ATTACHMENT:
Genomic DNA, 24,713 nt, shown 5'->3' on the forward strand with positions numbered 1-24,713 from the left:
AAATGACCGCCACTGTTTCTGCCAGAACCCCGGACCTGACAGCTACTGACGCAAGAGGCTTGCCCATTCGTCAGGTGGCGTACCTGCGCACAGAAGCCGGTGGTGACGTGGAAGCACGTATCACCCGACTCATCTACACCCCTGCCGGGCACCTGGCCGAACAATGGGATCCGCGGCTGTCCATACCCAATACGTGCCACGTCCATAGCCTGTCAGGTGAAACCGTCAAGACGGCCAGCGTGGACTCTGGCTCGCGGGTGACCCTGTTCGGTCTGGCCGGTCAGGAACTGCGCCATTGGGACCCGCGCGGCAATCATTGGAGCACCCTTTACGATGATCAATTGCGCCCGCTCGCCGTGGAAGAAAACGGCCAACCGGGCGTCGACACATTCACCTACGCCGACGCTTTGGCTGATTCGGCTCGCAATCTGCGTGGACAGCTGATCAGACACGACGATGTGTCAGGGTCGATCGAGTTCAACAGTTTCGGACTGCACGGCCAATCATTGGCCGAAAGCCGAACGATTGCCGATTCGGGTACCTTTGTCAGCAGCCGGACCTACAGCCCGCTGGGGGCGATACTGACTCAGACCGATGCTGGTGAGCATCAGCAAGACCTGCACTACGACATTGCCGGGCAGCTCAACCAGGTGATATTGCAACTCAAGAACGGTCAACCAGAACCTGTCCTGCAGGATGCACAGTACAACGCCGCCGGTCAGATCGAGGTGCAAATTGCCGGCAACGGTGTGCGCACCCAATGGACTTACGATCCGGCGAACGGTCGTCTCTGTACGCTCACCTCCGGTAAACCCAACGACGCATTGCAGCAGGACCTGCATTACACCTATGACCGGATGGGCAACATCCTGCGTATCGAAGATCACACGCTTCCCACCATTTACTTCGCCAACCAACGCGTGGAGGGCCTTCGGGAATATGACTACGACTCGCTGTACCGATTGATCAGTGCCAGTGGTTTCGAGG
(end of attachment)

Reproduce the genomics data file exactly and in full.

Genomic DNA, 24,713 nt, shown 5'->3' on the forward strand with positions numbered 1-24,713 from the left:
AAATGACCGCCACTGTTTCTGCCAGAACCCCGGACCTGACAGCTACTGACGCAAGAGGCTTGCCCATTCGTCAGGTGGCGTACCTGCGCACAGAAGCCGGTGGTGACGTGGAAGCACGTATCACCCGACTCATCTACACCCCTGCCGGGCACCTGGCCGAACAATGGGATCCGCGGCTGTCCATACCCAATACGTGCCACGTCCATAGCCTGTCAGGTGAAACCGTCAAGACGGCCAGCGTGGACTCTGGCTCGCGGGTGACCCTGTTCGGTCTGGCCGGTCAGGAACTGCGCCATTGGGACCCGCGCGGCAATCATTGGAGCACCCTTTACGATGATCAATTGCGCCCGCTCGCCGTGGAAGAAAACGGCCAACCGGGCGTCGACACATTCACCTACGCCGACGCTTTGGCTGATTCGGCTCGCAATCTGCGTGGACAGCTGATCAGACACGACGATGTGTCAGGGTCGATCGAGTTCAACAGTTTCGGACTGCACGGCCAATCATTGGCCGAAAGCCGAACGATTGCCGATTCGGGTACCTTTGTCAGCAGCCGGACCTACAGCCCGCTGGGGGCGATACTGACTCAGACCGATGCTGGTGAGCATCAGCAAGACCTGCACTACGACATTGCCGGGCAGCTCAACCAGGTGATATTGCAACTCAAGAACGGTCAACCAGAACCTGTCCTGCAGGATGCACAGTACAACGCCGCCGGTCAGATCGAGGTGCAAATTGCCGGCAACGGTGTGCGCACCCAATGGACTTACGATCCGGCGAACGGTCGTCTCTGTACGCTCACCTCCGGTAAACCCAACGACGCATTGCAGCAGGACCTGCATTACACCTATGACCGGATGGGCAACATCCTGCGTATCGAAGATCACACGCTTCCCACCATTTACTTCGCCAACCAACGCGTGGAGGGCCTTCGGGAATATGACTACGACTCGCTGTACCGATTGATCAGTGCCAGTGGTTTCGAGG